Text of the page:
My Mother is in assisted living now for about 3 years and has dementia, with her short term memory pretty bad. She is able to be physically mobile but chooses to lie in bed all day. I have been told that dementia leads people to seek comfort and security which often means the bedroom.

She won’t engage in the activities there and thinks they are silly. She won’t make friends. Yet she complains of having nothing to do and feeling useless. She won’t help herself by choosing to engage. I work full time but even pre-Covid when I was there to visit I couldn’t get her to go to activities there with me. I have left her mending to do per her request, or knitting projects for the homeless but she is not self-directed enough to complete these tasks which she is still able to do. She always says “thanks, I’ll do it later today’. and never will as she forgets. We have her in individual PT to help retain mobility, and have asked them to try their best to get her to group PT and not give her a choice. That is the problem - they can’t make her if she says no, which is what she does if she pins them and asks “does she have to do it”. She is a rule follower and doesn’t give them trouble if something is not required, but intelligent enough to ask that question. Her days are long and boring and it breaks my heart. My logical mind says “well, if she won’t help herself...” but a dementia mind is not a logical mind. Thanks for any thoughts or encouragement. We can get her out now 2x a week at least!

She's knackered.

She herself doesn't understand why she feels so unable to get up and get moving. She herself genuinely thinks a little light mending would help to pass the time. She would no doubt be the first to agree that idleness is next to ungodliness, and she herself, when thinking or talking about her typical day, thinks it must be desperately boring and tedious.

But while the inner spirit is willing, the flesh (and especially the heart and brain) is worn out, dog tired, and content to nap in its nice comfy chair.

Exercise will do her good, the PT should be offered, but there is a fine line to draw, and it gets increasingly tricky to find.

Can they link the PT to a purpose, perhaps? E.g. there's a lot more point to getting up and using your walking frame if you're going to lunch, or to look at something in the gardens. This morning I - not tricked, let's say encouraged - a client to walk the long way round from her stairlift to her armchair partly to loosen up her legs a bit, and partly to get her engaged in her breakfast prep (I haven't got her on my round tomorrow or I'd work on step two - get the milk out of the fridge).

But whatever ruses you come up with, remember that all of this team effort is intended to be for her benefit. Your logical mind would be kinder if it told you "if she's happy, I'm happy" - and allowed her happy to look different from what it used to when she was firing on all cylinders.
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Reply to Countrymouse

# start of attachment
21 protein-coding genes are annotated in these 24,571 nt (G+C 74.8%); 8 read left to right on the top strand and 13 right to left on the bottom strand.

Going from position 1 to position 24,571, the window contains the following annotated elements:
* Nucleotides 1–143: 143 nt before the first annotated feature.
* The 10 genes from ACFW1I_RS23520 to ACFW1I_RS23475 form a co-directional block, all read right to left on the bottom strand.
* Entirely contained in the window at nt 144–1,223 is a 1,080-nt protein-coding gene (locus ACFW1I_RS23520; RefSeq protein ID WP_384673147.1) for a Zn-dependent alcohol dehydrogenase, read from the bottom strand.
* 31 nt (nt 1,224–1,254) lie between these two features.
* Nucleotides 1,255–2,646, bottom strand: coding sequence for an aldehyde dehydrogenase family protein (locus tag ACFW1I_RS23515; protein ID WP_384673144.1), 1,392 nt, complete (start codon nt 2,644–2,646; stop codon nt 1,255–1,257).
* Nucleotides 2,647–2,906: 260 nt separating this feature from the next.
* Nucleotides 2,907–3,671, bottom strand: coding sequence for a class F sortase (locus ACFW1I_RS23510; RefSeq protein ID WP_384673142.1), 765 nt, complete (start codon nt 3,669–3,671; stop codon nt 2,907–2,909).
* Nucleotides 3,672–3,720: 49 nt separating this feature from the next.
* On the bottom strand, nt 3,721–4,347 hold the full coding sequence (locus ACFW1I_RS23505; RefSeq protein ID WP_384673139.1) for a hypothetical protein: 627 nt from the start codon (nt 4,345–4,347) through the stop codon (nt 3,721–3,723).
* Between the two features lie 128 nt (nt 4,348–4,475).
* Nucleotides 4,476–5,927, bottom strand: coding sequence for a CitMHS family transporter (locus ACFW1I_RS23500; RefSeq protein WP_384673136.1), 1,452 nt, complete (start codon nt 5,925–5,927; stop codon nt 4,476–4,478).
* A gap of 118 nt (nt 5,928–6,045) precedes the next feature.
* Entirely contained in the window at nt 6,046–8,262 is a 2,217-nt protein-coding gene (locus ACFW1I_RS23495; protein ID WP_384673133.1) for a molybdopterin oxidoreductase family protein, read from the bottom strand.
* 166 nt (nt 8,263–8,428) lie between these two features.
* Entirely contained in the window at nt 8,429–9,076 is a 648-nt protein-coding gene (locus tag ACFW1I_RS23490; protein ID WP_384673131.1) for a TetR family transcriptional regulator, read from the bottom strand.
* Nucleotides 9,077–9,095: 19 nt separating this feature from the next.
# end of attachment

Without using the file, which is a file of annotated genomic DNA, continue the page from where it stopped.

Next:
There is likely little you can do to change the fact that end of life is not easy on elders and there is honestly loss after loss after loss. My own brother, with early probable Lewy's dementia "made the best of" --in his words--assisted living. Most were very much more impaired than he was. Luckily he was already of a solitary, almost monk-like personality and he enjoyed puttering around, cutting roses for dining tables, could still read and shared books with some, etc. In general, other than a few activities I found most there to keep to them selves and to turn more and more inward. I think it is normal. I wouldn't push her at this, the end of her life to change.
Is this behavior out of character for your Mom. Was she in some prior life very very social?
This isn't always a "fix it " situation. Your Mom is relatively lucky with involved and loving family and a decent place to live. I would be easy on yourself and concentrate more on your own life, and how you will live it moving forward. I sure wish you good luck.
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Reply to AlvaDeer
sparkielyle Apr 30, 2021
I am so sorry - Lewy's is a difficult path for sure. I guess daughter guilt will always be a bit present, but with counseling I do put it in perspective. She is/was such a fantastic Mom. Just breaks my heart.
hugs!! it's not easy.

if you could find something that gives her a spark! something that motivates her!

often it's TV, food...

reading (with dementia) becomes hard to follow, movies, conversations not easy...

but if there's something that could give her joy.
for some people it's petting animals...

you said she can go out 2x a week.
maybe to have fun with some animals?
cute kittens, bunnies, puppies?

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Reply to bundleofjoy
Countrymouse Apr 30, 2021
Yes yes yes - pet therapy is VERY popular!
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Sparkielyle, you're doing the best you can. I'm facing many of the same issues with my Mom, who suddenly had delusions and after rehab, had to be placed in Memory Care 5 months ago. After much research, I found the best place and in addition to 24/7 care, they have all of the amenities you could want, with activities galore. But she won't join in, is very negative, and constantly complains and criticizes the other residents and staff as her delusions and paranoia continue and she is more frail and confused.
The staff and I do the best we can to reassure and redirect, but it doesn't help much or for long. I usually take her to my home once or twice a week (I work from home and help with grandchildren), but I'm not sure if that is really helpful in her settling in process. Many here on AgingCare have told me that "safe trumps happy," and I see how that applies to my Mom more as each day passes.
I was hoping she would be happy, but the fact that she is well cared for and safe in a beautiful, clean, and active environment is a great relief.
Now I have to accept that she may never be happy, and know that I have and continue to try to do the best I can for my Mom, even if she doesn't realize it and probably never will. "One day at a time" surely applies here.
Hugs and blessings to all who are doing their very best for their loved ones.
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Reply to pattiac

I'm glad that you can at least now get her out a few times a week, as that will give her a change of scenery, and you will have peace in knowing that at least a few times a week she's having some fun, and getting out of her room.